Henne has always told it like it is, so I have no doubt that this comes as no surprise to anyone else in the college football community. All I want now is Mike Hart to come off the top rope and finish off this shitstorm that Rosenberg and Snyder created.

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Series Wrap-Up: A’s – Get it out of your system, boys.

43-35, 1st in AL Central (3.0 GU on MIN, CHI)


(Photo courtesy of Anda Chu/MCT)

Well, the struggles on the road continued for the boys from Motown, dropping 2 of 3 to the AL West bottom-dwelling Oakland A’s this week. The Tigers struggled to find their offense, just like they have on the road much of this season, and subsequently lost yet another series away from Comerica Park.

However, the boys have had an off day to clear their heads and find their focus, as a HUGE matchup with the Minnesota Twins starts tonight. Currently, the Tigers hold a three game lead over the Twins and the surging White Sox, so it’s needless to say that this series holds some importance. This will be a great test for the Tigers, though. Even though they are in first place, there are many fans and experts alike that are questioning whether this team has what it takes to be relevant in the playoffs. And while we are still half a season away from the playoffs, tonight should give us a good look at how the Tigers will handle the pressure of a meaningful road series. It will surely be an uphill battle for Detroit, especially in tonight’s game, where rookie Luke French will make his first career start against Twins ace Kevin Slowey. How the boys handle the pressure of protecting a division lead on the heels of a rough road trip will be must watch TV, and you can bet I will be tuned in.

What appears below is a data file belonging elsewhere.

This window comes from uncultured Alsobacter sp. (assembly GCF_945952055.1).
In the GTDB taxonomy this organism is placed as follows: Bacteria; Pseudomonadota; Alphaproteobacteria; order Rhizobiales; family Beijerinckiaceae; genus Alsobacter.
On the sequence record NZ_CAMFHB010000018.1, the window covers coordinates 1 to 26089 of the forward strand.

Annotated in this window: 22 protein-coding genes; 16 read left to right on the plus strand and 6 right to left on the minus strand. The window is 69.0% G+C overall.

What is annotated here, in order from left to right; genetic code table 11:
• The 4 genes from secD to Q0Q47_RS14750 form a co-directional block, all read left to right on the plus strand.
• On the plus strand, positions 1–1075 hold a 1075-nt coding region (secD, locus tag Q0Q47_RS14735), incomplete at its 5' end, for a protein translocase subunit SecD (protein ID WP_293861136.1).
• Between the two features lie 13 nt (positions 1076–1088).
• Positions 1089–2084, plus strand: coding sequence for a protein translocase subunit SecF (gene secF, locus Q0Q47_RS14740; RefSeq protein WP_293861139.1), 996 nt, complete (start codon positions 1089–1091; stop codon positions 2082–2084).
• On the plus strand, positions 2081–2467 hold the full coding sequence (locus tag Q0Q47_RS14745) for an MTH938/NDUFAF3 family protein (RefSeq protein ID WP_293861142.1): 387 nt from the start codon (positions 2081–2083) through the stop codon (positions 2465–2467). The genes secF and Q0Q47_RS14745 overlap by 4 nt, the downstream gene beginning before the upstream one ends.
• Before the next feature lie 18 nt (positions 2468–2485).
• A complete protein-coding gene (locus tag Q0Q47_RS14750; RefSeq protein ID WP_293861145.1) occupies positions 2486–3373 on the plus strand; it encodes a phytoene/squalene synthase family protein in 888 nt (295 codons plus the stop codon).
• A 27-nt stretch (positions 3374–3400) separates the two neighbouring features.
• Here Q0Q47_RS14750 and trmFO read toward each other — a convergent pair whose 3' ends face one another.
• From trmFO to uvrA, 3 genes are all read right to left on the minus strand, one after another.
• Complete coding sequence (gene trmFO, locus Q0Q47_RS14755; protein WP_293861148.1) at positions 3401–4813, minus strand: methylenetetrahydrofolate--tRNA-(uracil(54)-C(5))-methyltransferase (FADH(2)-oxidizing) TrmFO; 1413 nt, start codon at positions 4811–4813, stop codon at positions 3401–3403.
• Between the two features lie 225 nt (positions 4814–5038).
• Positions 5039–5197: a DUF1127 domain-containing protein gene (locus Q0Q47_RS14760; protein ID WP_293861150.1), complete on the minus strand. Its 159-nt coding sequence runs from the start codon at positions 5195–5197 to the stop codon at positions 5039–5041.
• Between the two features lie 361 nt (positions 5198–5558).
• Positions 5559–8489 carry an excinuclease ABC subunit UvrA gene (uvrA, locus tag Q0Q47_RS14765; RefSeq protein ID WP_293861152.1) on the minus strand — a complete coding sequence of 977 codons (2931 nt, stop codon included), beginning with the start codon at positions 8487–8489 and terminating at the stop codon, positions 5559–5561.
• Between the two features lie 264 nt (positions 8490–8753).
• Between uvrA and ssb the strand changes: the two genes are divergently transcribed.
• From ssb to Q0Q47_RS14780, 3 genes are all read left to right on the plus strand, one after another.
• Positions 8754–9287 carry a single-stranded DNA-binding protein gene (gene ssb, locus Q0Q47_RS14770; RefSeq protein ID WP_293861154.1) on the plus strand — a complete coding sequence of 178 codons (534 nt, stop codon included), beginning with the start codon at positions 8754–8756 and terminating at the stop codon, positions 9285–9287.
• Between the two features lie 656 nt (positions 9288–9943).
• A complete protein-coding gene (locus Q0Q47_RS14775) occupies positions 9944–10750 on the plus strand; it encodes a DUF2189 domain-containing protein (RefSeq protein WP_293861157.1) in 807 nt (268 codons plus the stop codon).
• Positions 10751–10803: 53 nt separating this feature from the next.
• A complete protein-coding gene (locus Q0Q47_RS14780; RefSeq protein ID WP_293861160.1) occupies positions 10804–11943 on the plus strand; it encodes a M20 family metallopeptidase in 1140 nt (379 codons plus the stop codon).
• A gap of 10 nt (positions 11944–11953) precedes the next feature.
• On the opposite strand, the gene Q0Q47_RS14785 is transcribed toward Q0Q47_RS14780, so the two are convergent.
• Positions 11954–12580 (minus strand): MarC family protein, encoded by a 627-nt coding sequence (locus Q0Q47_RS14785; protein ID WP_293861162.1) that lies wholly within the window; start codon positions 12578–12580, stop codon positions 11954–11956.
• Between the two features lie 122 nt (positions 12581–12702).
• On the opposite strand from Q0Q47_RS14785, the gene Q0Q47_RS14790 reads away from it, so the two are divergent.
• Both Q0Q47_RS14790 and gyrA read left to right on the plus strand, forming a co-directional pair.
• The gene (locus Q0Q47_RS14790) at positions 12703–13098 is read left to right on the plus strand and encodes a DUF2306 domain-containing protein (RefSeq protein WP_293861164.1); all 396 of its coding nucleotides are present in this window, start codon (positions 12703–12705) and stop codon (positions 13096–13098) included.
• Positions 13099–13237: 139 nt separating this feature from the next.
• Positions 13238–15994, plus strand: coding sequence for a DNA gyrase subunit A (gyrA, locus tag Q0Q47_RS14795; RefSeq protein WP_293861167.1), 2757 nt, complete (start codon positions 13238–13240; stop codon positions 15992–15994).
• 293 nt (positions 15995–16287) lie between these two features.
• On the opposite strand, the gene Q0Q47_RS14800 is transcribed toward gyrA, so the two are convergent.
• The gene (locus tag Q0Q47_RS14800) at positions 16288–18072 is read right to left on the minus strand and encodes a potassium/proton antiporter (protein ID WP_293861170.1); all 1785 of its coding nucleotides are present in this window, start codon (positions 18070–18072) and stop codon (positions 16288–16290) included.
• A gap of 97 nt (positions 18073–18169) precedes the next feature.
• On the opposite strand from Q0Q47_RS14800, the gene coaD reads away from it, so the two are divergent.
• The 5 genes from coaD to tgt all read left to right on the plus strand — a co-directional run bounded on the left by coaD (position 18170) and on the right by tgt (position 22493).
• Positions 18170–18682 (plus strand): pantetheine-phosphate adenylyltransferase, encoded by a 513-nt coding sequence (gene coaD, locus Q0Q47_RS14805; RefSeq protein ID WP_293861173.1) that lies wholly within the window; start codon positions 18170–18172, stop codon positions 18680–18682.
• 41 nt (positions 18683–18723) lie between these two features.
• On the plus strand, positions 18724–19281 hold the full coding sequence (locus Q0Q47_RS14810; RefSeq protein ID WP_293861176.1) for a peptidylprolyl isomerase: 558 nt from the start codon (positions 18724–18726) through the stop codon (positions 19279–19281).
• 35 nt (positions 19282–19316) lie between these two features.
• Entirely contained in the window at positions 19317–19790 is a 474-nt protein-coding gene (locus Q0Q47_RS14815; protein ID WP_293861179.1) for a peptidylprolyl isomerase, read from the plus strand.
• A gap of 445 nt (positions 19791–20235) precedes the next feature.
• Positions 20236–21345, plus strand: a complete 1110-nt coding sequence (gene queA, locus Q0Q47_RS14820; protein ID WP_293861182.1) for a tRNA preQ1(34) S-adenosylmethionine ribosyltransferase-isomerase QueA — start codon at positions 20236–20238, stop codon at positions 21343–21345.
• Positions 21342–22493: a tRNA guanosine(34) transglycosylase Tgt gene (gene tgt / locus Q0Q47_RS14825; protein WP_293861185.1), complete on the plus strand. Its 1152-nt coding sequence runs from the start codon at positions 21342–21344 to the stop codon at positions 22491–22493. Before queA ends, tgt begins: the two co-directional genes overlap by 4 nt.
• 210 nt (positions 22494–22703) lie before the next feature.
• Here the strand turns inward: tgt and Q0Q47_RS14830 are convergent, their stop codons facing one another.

Honestly, I could sit here and go on and on about where the Tigers are struggling and what it’s going to take to win this series against Minnesota, but what’s the point? We know the deck we are playing with and we know what we have to do to get it done. Now it’s all about the execution.

I hope you got all of the road woes out of your system, boys. It’s time to bring it.

On Deck: Minnesota Twins

  • Record: 41-39 (3rd in AL Central, 3.0 GB of Detroit)


Friday, July 3

  • Tigers – Luke French (0-0, 0.00 ERA, 3 SO)
  • Twins – Kevin Slowey (10-3, 4.41 ERA, 71 SO)

Saturday, July 4

  • Tigers – Edwin Jackson (6-4, 2.49 ERA, 84 SO)
  • Twins – Francisco Liriano (4-8, 5.62 ERA, 80 SO)

Sunday, July 5

  • Tigers – Rick Porcello (8-5, 3.90 ERA, 44 SO)
  • Twins – Nick Blackburn (6-4, 3.10 ERA, 45 SO)

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Series Wrap-Ups: Cubs, Astros – A day late…actually, a few days late.

42-33, 1st in AL Central (4.0 GU on MIN)


(Photo courtesy of David J. Phillip/AP)

I’ve pried myself away from the NHL free agency proceedings long enough to force myself to put my hands on the keyboard and type something other than “Marian Hossa”, “free agency” (whoops, wrote it above) and “salary cap.” So sit down, act like you care, and read these words (it will be short).